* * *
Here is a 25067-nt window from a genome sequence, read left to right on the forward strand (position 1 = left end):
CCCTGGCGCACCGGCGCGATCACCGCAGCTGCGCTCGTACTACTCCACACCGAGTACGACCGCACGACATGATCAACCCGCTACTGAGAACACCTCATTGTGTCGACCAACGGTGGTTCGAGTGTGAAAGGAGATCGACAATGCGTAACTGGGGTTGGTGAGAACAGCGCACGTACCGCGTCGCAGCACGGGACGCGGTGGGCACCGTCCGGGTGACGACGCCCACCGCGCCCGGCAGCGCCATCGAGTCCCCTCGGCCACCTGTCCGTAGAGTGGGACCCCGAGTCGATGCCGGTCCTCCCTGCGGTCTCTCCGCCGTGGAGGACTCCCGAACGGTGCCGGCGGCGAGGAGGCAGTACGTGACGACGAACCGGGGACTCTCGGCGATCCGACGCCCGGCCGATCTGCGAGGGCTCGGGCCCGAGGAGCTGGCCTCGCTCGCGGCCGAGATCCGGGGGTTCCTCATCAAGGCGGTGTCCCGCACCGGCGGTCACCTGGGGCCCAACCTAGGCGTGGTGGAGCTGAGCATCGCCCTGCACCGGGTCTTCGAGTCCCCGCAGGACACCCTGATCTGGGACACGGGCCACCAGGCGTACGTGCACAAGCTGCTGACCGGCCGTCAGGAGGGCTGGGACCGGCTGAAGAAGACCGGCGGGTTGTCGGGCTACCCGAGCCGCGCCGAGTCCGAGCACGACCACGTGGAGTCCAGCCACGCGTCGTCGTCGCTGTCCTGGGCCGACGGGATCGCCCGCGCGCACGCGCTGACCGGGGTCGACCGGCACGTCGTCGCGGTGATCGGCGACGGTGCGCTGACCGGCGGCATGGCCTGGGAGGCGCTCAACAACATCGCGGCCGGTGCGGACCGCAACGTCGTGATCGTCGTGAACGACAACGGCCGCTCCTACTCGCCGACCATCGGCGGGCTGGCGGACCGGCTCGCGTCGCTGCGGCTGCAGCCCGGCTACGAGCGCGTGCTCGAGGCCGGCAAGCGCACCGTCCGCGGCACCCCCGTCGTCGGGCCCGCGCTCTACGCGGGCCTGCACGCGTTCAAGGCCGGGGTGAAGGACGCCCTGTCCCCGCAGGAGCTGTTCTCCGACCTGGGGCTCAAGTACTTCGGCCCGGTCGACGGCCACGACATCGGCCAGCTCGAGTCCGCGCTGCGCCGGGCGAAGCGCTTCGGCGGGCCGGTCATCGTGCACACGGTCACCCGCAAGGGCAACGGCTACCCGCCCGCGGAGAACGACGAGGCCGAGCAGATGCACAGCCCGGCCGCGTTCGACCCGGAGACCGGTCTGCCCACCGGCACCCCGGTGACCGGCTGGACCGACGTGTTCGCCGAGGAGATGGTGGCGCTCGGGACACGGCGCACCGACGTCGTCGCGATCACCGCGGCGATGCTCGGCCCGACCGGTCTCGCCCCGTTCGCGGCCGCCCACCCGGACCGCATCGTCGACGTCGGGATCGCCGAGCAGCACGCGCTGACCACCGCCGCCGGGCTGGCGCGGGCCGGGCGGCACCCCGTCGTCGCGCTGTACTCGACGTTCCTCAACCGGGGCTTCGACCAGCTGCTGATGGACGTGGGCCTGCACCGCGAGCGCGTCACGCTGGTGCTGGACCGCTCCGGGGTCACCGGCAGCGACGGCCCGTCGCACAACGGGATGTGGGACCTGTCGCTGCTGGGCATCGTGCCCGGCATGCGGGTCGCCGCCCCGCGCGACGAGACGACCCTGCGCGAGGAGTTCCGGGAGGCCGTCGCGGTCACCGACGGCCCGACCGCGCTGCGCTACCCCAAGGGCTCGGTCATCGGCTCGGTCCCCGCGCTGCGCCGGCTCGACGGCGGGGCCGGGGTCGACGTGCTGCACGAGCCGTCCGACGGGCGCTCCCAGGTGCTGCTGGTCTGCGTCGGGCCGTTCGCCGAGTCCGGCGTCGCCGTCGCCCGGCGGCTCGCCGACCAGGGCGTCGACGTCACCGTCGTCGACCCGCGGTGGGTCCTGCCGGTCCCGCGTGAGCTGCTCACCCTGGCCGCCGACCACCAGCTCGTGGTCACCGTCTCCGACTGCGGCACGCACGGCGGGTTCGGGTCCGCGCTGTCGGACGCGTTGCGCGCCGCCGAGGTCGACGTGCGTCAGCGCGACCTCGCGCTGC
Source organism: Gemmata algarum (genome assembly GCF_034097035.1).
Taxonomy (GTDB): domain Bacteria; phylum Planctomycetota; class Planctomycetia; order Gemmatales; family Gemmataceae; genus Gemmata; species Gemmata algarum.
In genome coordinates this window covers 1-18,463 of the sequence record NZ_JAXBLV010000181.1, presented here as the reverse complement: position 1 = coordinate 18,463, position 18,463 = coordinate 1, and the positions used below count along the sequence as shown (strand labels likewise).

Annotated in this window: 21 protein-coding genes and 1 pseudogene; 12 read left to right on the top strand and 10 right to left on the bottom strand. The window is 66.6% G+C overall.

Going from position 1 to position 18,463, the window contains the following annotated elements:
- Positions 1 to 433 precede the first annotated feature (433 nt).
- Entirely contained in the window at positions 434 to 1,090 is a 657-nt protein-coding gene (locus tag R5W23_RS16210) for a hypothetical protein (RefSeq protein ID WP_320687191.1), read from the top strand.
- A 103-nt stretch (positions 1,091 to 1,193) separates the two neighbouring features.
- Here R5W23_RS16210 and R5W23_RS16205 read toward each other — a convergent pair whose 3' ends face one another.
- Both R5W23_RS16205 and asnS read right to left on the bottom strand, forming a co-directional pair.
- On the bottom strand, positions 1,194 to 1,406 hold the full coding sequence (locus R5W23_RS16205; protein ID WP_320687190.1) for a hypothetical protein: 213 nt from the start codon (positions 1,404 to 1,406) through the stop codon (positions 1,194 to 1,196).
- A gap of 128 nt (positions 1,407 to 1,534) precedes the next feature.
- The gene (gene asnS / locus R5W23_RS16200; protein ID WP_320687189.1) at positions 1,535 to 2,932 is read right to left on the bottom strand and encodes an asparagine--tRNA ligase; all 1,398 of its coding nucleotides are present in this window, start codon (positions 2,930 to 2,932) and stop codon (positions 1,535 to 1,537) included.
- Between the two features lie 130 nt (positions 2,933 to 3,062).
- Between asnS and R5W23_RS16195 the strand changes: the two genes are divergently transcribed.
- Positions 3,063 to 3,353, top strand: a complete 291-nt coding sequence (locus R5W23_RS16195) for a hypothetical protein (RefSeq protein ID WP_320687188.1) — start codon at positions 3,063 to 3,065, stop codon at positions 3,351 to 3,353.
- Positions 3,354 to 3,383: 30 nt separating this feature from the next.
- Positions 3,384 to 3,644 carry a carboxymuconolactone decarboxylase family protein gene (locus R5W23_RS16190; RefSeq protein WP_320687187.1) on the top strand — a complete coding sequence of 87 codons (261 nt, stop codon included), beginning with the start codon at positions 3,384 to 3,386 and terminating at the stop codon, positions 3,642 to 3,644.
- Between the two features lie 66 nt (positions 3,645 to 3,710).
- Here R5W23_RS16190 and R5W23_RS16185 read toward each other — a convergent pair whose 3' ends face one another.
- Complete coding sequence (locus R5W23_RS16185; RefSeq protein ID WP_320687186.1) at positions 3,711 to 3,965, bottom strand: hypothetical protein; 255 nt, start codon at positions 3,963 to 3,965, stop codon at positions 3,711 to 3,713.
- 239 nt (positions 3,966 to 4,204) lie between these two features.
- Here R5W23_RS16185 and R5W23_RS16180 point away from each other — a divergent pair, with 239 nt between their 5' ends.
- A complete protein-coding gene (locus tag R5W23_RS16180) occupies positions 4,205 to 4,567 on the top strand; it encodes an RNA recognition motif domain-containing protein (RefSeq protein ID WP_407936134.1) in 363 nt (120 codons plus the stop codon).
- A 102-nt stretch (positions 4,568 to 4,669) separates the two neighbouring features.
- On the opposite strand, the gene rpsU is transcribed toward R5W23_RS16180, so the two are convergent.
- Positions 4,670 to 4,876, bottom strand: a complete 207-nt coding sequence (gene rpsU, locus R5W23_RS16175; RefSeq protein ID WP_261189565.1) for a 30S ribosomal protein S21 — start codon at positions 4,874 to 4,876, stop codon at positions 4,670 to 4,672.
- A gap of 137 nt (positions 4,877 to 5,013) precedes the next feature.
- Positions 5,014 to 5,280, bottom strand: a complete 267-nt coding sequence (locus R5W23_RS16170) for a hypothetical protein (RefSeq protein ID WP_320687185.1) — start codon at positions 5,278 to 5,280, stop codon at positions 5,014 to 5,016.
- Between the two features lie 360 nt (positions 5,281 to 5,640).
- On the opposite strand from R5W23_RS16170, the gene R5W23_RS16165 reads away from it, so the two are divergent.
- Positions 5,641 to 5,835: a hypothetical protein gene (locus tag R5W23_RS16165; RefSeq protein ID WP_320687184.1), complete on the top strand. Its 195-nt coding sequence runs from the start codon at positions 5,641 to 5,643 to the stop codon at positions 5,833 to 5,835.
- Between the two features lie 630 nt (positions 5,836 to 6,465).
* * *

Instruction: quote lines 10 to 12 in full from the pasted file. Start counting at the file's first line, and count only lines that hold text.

- A 103-nt stretch (positions 1,091 to 1,193) separates the two neighbouring features.
- Here R5W23_RS16210 and R5W23_RS16205 read toward each other — a convergent pair whose 3' ends face one another.
- Both R5W23_RS16205 and asnS read right to left on the bottom strand, forming a co-directional pair.